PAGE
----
Cute, huh? You may not really be interested in an eyeglass holder, though, but read-on. The I-cord technique I'm going to show you ROCKS, and you'll want it in your crochet tool belt! It's such a useful way to make a cord, drawstring, hair-tie, belt, handle for a bag, etc.
First, I bought one of these inexpensive eyeglass cords at the store and took it apart.
I used a screwdriver to separate the toothed clamp at the end.
So now you have these pieces from each end. The toothed clamp and the rubber grip part.
Now on to replacing the ugly brown cord with something colorful and FUN!
For my eyeglass cord, I used a 2.75 mm hook and Scheepjes Catona yarn because it is the perfect weight for this project, durable mercerized cotton and comes in oodles of gorgeous colors. (For some of this tutorial, however, I used a worsted acrylic because it grips itself a little better and was simpler for tutorial purposes when I need to set my hook down to take a picture and pick it back up with free loops dangling.)
What I'm going to show you is called a 3 stitch I-Cord because it is made with 3 chains to start. If you want a wider cord--you can use a heavier weight yarn or more chain stitches to start. Let me show you...
|Shown: Worsted weight yarn with 5mm hook.|
Ch 3...now insert your hook through the 2nd ch from the hook...
...and draw up a loop. (2 loops on hook)
Then insert your hook in the next ch and draw up a loop. (3 loops on hook)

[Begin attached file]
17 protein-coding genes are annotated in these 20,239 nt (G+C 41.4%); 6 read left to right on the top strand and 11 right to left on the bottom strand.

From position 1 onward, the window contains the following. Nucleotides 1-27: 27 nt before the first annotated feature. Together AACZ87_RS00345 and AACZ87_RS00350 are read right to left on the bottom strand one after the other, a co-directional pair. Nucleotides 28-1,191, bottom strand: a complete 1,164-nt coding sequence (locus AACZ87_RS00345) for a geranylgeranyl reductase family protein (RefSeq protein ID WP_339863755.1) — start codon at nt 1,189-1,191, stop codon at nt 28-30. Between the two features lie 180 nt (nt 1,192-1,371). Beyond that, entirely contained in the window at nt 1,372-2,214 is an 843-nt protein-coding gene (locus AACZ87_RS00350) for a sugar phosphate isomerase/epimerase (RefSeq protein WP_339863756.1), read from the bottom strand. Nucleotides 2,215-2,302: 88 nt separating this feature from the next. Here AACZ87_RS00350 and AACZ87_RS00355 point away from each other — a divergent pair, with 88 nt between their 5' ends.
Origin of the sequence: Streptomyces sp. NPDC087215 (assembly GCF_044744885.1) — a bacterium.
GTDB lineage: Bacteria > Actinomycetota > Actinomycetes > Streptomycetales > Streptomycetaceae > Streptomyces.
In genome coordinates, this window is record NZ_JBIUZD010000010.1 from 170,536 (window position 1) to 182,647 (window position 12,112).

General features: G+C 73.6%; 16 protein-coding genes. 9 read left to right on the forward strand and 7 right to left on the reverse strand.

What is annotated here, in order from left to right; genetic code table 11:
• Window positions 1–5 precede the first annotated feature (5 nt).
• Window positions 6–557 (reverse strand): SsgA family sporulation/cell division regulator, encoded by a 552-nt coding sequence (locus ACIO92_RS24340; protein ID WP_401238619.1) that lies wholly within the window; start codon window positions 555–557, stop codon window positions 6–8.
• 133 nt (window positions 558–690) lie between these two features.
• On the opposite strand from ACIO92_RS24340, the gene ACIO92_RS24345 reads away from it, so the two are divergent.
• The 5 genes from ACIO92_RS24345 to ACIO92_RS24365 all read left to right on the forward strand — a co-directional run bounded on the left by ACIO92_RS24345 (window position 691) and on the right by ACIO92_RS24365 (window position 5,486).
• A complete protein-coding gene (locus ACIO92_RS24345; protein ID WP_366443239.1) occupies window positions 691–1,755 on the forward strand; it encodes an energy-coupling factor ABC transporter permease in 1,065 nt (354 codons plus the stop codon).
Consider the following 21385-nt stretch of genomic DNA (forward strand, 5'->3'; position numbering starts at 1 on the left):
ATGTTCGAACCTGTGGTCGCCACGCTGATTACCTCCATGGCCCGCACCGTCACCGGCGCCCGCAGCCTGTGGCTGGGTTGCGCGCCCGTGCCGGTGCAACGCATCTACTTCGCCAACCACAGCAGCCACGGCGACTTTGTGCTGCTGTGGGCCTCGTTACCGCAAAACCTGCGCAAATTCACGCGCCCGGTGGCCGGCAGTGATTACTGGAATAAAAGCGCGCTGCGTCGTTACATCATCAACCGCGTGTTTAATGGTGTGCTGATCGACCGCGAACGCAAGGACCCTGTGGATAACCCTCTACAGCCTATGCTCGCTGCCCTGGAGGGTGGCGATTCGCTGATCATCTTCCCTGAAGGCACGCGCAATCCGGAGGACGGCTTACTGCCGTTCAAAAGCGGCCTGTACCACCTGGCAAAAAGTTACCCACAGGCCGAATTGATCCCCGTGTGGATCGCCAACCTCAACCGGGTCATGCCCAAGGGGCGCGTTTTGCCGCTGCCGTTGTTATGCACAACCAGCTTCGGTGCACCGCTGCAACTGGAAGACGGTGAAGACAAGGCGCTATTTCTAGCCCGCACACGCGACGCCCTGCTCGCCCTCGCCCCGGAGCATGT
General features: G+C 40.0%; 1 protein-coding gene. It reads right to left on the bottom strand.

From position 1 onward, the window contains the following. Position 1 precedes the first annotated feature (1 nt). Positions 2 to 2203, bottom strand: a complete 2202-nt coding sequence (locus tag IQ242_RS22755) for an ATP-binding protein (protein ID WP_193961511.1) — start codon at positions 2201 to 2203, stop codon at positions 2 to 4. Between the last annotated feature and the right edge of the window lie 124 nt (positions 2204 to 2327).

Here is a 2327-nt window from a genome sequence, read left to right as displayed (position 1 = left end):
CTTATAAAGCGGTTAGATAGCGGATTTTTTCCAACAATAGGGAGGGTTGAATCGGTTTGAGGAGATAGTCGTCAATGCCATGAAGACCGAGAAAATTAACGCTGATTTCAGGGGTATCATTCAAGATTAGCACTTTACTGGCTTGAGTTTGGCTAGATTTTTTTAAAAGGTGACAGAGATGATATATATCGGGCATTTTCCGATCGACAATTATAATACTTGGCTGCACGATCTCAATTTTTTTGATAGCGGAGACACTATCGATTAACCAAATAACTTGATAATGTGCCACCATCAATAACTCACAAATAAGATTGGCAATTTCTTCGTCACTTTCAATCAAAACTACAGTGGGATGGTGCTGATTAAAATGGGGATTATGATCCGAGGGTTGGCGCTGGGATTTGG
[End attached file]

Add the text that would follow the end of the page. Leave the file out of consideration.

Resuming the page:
Now remove the loops you just drew up from your hook. Here's the tricky part. While holding the free loops from slipping back out--ch 1. This might take a little practice. If you pull that first ch too tightly, you pull those free loops back out, so hold them firmly. You might even want to try with a bulky yarn and big hook until you get the hang of it.
Now insert your hook in the free loop nearest your hook and holding the other free loop from slipping out, ch 1.
Now repeat that with the final free loop.
Insert your hook in the last free loop and ch 1.
Now do that all over again. Remove 2 loops from your hook.
Ch 1, insert into the next loop, ch 1, insert into the next loop, ch 1. Remove 2 loops, and so on.
Keep this up and you will watch the i-cord grow.
If you think about it, you are really just creating 3 chains connected together. Cool, huh?
And this process creates a piece of fabric that naturally curls to the back making a "cord" vs a flat piece of fabric.
When you get your piece the length you want, just fasten off. The ends weave nicely into the curled part on the back, too.
Here is a wee bit showing a 5 stitch i-cord. It is a bit heftier for larger projects and still curls back as it grows. Now let me show you how I changed colors if you want to really mix things up.
By drawing the new color through that first loop...
...and continuing as before, it's easy. And like I said, hiding ends in the curled part on the back of the stitches works brilliantly.
I measured my cord to the ugly brown one before fastening off, inserted my i-cord end through the rubber part of the glasses holder, folded it over on itself added the toothed clamp around the end...
...and gave it a good pinch with some pliers. Repeat on the other end and Ta-Dah!
I'm happy with this quick and easy project and hope you enjoy it, too. I would love to hear the other uses you have come up with for I-Cords. If you are interested in the eyeglass cases shown, I have a free pattern for them here.
Be well, dear friends! I've got sooo many things rolling behind the scenes that I'll share with you next week. So you don't miss out, you can keep in the Felted "Button" loop on my Facebook page here or on Instagram (@feltedbutton).
| On the Board | -- To be worthy does not mean to be perfect. Gerrit W. Gong
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